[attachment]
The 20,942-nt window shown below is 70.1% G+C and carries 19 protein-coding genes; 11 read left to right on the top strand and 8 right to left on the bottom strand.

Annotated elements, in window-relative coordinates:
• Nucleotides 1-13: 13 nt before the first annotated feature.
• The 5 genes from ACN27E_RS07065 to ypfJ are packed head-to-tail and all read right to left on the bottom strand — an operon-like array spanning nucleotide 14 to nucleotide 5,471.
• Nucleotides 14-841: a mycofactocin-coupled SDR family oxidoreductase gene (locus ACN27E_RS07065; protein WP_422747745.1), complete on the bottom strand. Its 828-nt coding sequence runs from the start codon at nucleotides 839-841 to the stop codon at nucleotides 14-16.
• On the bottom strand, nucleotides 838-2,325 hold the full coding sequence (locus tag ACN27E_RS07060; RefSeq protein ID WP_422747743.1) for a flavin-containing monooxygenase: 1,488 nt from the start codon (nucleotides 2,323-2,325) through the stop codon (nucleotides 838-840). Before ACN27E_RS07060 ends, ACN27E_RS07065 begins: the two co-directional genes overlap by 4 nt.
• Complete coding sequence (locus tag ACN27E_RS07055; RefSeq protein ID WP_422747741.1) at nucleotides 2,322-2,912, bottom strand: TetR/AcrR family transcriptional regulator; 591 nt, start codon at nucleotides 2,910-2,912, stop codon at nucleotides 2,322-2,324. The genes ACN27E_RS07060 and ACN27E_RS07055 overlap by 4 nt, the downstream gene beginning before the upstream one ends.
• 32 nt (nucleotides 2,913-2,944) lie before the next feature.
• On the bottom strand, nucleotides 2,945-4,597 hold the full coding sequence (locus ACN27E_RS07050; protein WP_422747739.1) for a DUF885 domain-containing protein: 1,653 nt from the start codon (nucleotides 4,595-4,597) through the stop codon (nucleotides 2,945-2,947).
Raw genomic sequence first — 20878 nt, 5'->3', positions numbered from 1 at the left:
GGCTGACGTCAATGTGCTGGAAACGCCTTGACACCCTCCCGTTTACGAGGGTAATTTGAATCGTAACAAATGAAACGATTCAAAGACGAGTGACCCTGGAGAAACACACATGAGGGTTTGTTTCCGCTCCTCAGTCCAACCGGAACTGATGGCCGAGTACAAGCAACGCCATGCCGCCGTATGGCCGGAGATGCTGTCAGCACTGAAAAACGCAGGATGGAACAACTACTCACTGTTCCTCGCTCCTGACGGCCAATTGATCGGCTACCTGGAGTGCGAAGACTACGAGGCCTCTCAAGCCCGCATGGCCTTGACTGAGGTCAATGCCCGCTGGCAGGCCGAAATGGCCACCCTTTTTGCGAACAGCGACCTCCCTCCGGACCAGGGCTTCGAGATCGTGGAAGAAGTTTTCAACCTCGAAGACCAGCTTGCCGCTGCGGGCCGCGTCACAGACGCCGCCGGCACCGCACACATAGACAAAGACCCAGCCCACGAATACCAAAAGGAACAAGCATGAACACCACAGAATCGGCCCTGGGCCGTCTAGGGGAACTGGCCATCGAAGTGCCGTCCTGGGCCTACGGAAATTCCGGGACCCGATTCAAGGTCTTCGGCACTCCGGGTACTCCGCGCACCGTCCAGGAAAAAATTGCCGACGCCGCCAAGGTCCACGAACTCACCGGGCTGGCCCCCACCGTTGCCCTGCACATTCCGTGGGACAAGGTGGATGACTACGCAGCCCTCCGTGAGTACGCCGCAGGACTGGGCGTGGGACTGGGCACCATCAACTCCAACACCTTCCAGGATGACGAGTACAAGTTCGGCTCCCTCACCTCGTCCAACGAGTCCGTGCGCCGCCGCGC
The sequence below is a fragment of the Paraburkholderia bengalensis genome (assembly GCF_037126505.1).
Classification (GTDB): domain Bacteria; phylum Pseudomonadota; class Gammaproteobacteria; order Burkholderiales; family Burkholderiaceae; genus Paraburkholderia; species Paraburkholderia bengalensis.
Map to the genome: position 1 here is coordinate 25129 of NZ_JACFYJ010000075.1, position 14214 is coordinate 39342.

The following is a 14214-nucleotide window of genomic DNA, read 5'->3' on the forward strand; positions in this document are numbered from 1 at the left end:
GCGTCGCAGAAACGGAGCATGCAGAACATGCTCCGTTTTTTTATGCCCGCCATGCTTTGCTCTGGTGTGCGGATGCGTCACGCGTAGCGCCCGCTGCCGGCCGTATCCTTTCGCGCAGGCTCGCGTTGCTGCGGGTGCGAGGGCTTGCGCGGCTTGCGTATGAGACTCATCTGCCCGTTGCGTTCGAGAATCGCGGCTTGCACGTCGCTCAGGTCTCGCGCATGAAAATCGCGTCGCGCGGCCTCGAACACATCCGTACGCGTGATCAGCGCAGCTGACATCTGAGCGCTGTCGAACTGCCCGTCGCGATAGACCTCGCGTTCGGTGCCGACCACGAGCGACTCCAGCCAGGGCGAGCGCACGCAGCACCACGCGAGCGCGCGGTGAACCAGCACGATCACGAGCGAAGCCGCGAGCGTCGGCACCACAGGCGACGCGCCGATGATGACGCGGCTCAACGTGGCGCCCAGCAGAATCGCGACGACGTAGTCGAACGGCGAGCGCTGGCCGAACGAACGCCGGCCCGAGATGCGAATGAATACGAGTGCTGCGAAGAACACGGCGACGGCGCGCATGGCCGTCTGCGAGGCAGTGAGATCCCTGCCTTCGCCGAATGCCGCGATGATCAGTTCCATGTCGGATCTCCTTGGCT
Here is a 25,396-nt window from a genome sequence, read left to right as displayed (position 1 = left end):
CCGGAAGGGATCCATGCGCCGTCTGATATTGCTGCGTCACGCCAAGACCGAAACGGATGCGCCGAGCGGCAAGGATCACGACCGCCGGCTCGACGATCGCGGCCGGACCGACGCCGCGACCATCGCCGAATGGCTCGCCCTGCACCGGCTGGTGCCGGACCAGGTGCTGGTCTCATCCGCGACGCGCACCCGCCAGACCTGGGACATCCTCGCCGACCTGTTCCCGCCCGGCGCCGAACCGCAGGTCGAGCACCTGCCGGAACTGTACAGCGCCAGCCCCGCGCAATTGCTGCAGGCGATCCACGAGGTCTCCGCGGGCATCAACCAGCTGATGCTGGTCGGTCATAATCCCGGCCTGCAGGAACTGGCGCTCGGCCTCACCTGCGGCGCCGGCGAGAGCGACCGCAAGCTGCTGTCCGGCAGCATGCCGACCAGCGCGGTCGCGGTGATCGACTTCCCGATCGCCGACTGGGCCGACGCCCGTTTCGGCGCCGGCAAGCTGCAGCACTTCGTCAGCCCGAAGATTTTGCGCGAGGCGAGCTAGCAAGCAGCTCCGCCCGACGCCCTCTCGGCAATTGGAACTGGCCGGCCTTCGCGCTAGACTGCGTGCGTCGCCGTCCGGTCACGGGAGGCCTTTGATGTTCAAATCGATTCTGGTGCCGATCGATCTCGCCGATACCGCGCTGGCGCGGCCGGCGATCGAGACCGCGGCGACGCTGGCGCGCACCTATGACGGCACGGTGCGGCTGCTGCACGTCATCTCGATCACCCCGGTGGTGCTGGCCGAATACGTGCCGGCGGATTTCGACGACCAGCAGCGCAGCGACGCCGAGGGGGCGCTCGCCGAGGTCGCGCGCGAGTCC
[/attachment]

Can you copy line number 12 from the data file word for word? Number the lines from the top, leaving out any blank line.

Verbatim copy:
The sequence below is a fragment of the Paraburkholderia bengalensis genome (assembly GCF_037126505.1).